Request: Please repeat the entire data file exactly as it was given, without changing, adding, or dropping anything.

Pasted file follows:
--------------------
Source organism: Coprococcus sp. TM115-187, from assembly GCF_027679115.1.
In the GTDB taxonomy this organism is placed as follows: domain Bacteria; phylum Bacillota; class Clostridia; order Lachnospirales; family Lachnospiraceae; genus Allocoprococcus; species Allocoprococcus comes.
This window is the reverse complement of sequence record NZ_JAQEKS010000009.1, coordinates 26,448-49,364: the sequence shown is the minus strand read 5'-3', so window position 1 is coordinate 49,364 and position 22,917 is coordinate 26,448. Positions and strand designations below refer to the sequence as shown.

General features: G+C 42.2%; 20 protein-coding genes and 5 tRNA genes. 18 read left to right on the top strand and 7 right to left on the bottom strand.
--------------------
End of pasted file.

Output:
Source organism: Coprococcus sp. TM115-187, from assembly GCF_027679115.1.
In the GTDB taxonomy this organism is placed as follows: domain Bacteria; phylum Bacillota; class Clostridia; order Lachnospirales; family Lachnospiraceae; genus Allocoprococcus; species Allocoprococcus comes.
This window is the reverse complement of sequence record NZ_JAQEKS010000009.1, coordinates 26,448-49,364: the sequence shown is the minus strand read 5'-3', so window position 1 is coordinate 49,364 and position 22,917 is coordinate 26,448. Positions and strand designations below refer to the sequence as shown.

General features: G+C 42.2%; 20 protein-coding genes and 5 tRNA genes. 18 read left to right on the top strand and 7 right to left on the bottom strand.